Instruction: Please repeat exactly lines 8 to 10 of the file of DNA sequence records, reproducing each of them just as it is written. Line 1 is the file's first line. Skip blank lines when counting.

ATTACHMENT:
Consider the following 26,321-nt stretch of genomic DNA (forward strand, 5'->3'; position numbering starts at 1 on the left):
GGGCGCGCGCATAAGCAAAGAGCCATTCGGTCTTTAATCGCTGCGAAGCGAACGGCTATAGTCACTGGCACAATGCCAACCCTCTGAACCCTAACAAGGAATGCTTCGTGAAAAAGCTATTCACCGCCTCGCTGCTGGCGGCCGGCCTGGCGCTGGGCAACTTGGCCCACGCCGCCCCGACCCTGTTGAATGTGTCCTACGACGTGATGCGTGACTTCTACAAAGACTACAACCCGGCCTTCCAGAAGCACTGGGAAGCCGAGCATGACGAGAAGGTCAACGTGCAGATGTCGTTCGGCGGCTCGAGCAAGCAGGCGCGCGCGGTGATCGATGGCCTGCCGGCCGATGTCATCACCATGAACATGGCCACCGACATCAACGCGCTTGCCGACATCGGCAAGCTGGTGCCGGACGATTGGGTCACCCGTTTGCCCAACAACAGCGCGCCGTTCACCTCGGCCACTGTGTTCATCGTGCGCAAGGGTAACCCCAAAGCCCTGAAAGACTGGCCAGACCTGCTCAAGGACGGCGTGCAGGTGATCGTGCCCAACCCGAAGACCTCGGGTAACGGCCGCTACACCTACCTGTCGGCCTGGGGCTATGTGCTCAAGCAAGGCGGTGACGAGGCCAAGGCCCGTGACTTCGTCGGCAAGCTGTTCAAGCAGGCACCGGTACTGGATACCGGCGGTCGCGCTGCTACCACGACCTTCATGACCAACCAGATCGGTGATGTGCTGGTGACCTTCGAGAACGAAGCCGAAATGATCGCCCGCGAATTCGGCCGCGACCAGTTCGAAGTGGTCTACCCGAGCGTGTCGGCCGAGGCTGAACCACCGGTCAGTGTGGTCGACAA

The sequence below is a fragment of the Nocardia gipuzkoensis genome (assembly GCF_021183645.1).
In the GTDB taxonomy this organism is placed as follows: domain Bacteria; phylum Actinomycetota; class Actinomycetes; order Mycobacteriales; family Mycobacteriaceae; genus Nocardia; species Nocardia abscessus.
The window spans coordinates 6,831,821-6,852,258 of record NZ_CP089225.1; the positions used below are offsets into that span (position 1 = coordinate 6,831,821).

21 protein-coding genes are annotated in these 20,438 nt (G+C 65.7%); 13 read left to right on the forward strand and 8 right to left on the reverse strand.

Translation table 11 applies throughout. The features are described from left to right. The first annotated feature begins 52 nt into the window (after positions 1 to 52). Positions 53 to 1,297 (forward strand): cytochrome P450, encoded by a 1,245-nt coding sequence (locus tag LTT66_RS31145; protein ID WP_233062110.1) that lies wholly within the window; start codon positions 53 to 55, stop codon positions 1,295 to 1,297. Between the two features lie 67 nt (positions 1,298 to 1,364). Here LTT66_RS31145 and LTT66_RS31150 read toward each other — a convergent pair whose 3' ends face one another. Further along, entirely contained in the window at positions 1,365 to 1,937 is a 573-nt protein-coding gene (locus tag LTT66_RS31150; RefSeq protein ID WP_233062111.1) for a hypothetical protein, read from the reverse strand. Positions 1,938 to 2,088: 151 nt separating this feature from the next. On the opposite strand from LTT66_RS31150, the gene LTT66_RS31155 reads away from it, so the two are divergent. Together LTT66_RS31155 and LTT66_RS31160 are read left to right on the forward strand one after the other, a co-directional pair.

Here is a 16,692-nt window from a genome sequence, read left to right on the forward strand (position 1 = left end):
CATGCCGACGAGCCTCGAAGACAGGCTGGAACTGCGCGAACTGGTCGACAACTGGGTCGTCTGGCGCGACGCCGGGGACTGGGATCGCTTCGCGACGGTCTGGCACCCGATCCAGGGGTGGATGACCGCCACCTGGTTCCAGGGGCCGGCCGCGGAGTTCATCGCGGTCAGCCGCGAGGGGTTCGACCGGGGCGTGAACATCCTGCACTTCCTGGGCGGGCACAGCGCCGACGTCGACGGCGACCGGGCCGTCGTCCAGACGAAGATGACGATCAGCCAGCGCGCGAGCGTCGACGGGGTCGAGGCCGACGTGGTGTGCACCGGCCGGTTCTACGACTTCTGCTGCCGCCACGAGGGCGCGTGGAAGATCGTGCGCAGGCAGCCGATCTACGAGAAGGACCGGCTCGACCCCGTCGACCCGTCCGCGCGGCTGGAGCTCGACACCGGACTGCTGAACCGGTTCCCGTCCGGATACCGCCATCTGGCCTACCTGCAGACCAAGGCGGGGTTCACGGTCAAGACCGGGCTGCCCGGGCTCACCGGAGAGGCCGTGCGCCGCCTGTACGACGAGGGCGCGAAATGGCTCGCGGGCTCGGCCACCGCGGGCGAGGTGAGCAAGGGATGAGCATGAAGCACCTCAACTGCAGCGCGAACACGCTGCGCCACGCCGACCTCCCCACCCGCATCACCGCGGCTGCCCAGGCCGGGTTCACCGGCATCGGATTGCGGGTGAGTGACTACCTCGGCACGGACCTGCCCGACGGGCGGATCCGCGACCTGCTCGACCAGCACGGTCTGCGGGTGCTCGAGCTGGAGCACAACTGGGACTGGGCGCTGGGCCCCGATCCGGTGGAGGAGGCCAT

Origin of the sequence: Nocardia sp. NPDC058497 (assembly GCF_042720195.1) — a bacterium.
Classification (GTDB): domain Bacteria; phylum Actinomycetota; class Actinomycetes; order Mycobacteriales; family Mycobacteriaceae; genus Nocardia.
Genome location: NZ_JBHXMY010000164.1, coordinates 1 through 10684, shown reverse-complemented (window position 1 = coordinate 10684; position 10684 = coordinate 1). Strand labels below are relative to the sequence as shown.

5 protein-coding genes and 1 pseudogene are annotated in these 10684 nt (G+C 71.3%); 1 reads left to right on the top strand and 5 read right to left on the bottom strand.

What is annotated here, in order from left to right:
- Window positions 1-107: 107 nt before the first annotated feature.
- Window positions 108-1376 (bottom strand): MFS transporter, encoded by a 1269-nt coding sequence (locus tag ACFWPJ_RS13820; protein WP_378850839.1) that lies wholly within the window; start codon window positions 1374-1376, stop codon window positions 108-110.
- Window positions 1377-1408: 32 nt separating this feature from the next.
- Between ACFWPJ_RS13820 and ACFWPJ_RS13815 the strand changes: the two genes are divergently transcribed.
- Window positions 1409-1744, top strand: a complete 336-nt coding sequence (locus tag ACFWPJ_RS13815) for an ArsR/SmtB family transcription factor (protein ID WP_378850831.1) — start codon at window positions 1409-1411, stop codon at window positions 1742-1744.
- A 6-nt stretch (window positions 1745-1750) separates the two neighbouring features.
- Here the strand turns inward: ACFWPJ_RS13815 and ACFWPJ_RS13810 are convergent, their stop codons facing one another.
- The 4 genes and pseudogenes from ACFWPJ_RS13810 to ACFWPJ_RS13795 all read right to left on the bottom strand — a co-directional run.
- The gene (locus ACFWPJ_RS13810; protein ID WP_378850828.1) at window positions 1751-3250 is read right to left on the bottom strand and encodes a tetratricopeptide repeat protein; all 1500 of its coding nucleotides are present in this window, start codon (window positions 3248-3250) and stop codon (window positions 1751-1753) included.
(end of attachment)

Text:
Here is a 16,692-nt window from a genome sequence, read left to right on the forward strand (position 1 = left end):
CATGCCGACGAGCCTCGAAGACAGGCTGGAACTGCGCGAACTGGTCGACAACTGGGTCGTCTGGCGCGACGCCGGGGACTGGGATCGCTTCGCGACGGTCTGGCACCCGATCCAGGGGTGGATGACCGCCACCTGGTTCCAGGGGCCGGCCGCGGAGTTCATCGCGGTCAGCCGCGAGGGGTTCGACCGGGGCGTGAACATCCTGCACTTCCTGGGCGGGCACAGCGCCGACGTCGACGGCGACCGGGCCGTCGTCCAGACGAAGATGACGATCAGCCAGCGCGCGAGCGTCGACGGGGTCGAGGCCGACGTGGTGTGCACCGGCCGGTTCTACGACTTCTGCTGCCGCCACGAGGGCGCGTGGAAGATCGTGCGCAGGCAGCCGATCTACGAGAAGGACCGGCTCGACCCCGTCGACCCGTCCGCGCGGCTGGAGCTCGACACCGGACTGCTGAACCGGTTCCCGTCCGGATACCGCCATCTGGCCTACCTGCAGACCAAGGCGGGGTTCACGGTCAAGACCGGGCTGCCCGGGCTCACCGGAGAGGCCGTGCGCCGCCTGTACGACGAGGGCGCGAAATGGCTCGCGGGCTCGGCCACCGCGGGCGAGGTGAGCAAGGGATGAGCATGAAGCACCTCAACTGCAGCGCGAACACGCTGCGCCACGCCGACCTCCCCACCCGCATCACCGCGGCTGCCCAGGCCGGGTTCACCGGCATCGGATTGCGGGTGAGTGACTACCTCGGCACGGACCTGCCCGACGGGCGGATCCGCGACCTGCTCGACCAGCACGGTCTGCGGGTGCTCGAGCTGGAGCACAACTGGGACTGGGCGCTGGGCCCCGATCCGGTGGAGGAGGCCAT

Origin of the sequence: Nocardia sp. NPDC058497 (assembly GCF_042720195.1) — a bacterium.